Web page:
AC: Share with us a little bit about your involvement in the launch of FFFest? It seems like it was a real passion project for you.
DF: Oh, it sure was a passion project. I have a major interest in film — my mind thinks in emotional moving images, so I’ve had this urge to dabble with it and hope to eventually direct a film or two one day. It wasn’t unlike many of the past projects I’ve done — trying to explain a concept to people that didn’t exist and building things from the ground up is kind a sweet spot for me. Thankfully, we had Glossier come on as a sponsor and that helped build things out from there. I got to work with Alma Har’el and Crystal Moselle, two incredible film directors whose work I admire, so that was a huge deal for me.
AC: Gotta know. What’s one product you can’t live without?
DF: Currently, probably Klorane dry shampoo powder. I have a lot of hair and washing it every day is not realistic, so this stuff saves my life. It’s also gentle and made with oat milk, so it doesn’t cause breakage like other dry shampoos.
AC: What trends are you loving right now?
DF: For home, even though everything I own is so neutral and actually kind of classic, I love Post Modernist furniture and the colorful interiors movement that has followed it. Not sure I will ever be able to invest in doing this in my own space, but I hope to be able to infuse it into a project in the near future. As far as fashion, I’m into everything. If something is a major trend, [like when everybody and their mother starts wearing it,] I usually stop wearing it. Over time, I have found things that have to remain a staple in my wardrobe such as black high-waisted wide leg pants, bias cut slip dresses, and wrap dresses.
AC: You’ve been a key player in bringing several companies and organizations to life. What’s one piece of advice you’d give other visionaries working to bring their projects to reality?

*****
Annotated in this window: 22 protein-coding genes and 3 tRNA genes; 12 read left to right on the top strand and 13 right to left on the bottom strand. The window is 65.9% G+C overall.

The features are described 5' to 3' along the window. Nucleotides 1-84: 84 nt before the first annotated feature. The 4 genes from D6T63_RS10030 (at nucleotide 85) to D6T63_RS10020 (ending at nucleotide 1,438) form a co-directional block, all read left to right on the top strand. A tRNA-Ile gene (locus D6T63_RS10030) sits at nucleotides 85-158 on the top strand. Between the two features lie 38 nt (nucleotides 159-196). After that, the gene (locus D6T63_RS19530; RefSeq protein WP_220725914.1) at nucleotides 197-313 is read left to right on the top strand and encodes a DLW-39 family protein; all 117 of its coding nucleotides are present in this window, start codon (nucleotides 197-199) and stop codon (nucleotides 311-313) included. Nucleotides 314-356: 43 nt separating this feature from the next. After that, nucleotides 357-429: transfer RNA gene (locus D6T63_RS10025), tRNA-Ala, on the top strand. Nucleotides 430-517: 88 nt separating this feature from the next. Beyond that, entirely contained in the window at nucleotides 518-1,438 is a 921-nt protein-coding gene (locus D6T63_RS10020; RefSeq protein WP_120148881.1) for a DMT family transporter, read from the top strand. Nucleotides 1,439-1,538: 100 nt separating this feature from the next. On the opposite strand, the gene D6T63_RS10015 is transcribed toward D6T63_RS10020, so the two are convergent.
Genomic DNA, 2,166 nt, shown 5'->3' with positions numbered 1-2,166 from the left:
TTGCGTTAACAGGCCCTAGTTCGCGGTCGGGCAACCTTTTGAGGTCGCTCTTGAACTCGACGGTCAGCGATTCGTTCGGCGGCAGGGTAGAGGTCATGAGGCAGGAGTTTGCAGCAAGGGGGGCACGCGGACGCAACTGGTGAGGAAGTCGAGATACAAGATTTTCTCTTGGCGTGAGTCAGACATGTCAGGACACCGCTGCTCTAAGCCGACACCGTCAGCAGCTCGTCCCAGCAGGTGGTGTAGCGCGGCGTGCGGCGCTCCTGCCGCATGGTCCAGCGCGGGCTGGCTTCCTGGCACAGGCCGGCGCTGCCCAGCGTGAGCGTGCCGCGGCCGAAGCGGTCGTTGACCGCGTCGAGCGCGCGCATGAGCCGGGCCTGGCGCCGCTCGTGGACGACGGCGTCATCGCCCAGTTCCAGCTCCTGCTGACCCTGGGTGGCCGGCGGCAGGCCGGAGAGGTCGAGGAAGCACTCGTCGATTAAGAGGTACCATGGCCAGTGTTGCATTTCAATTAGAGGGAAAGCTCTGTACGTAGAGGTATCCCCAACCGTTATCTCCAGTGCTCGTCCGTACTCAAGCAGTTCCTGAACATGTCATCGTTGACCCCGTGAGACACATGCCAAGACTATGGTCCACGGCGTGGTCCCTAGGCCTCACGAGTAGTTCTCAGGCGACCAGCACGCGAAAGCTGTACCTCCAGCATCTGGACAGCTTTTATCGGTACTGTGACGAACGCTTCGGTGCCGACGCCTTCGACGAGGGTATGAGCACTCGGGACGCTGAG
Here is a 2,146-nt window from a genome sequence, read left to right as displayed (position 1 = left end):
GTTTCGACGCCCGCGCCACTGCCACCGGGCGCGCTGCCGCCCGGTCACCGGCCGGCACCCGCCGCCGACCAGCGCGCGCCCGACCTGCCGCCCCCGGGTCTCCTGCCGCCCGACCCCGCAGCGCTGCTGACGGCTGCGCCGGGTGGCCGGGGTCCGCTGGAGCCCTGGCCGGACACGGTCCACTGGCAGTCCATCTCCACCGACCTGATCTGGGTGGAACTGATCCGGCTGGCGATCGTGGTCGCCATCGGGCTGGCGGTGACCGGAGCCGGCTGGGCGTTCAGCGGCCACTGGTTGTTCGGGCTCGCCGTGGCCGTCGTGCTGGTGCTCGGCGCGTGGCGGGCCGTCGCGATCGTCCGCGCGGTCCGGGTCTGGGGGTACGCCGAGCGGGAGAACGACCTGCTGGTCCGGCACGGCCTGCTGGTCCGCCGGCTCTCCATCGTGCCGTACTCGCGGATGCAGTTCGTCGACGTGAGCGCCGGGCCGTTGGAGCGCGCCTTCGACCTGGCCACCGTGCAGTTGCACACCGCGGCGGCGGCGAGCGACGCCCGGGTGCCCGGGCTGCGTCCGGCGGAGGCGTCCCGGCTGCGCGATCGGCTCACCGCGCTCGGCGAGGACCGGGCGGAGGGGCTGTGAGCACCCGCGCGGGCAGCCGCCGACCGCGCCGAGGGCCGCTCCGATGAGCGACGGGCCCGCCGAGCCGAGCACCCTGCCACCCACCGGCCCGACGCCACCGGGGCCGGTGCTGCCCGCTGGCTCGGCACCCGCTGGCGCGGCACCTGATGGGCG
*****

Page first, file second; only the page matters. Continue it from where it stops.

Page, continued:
DF: Don’t give up. If you have a vision or a dream and you can see it clearly in your mind, it is going to be really, really difficult to explain to other people. I have found that sometimes even the most creative people I have had the privilege of knowing had trouble believing in something that they cannot see or that doesn’t exist yet. Keep working. You may have to work the hardest you’ve ever worked in your life, but just don’t give up. Find a few crazy people who believe in you and everyone else will believe it when they see it.
About Dasha: Dasha Faires is a freelance creative director, living and working in downtown New York City with her high school sweetheart, Dan, and her two boys, Boone and Jed. Dasha received her bachelor’s degree in apparel studies from the University of Arkansas, roots that eventually led her and Dan to start well-known event venue, Fairlane Station in Northwest Arkansas. She currently resides as Director of Product Development at Man Repeller. Follow Dasha Faires on Instagram [@dashofairy] and visit her website here. — photography source 01, 02, 03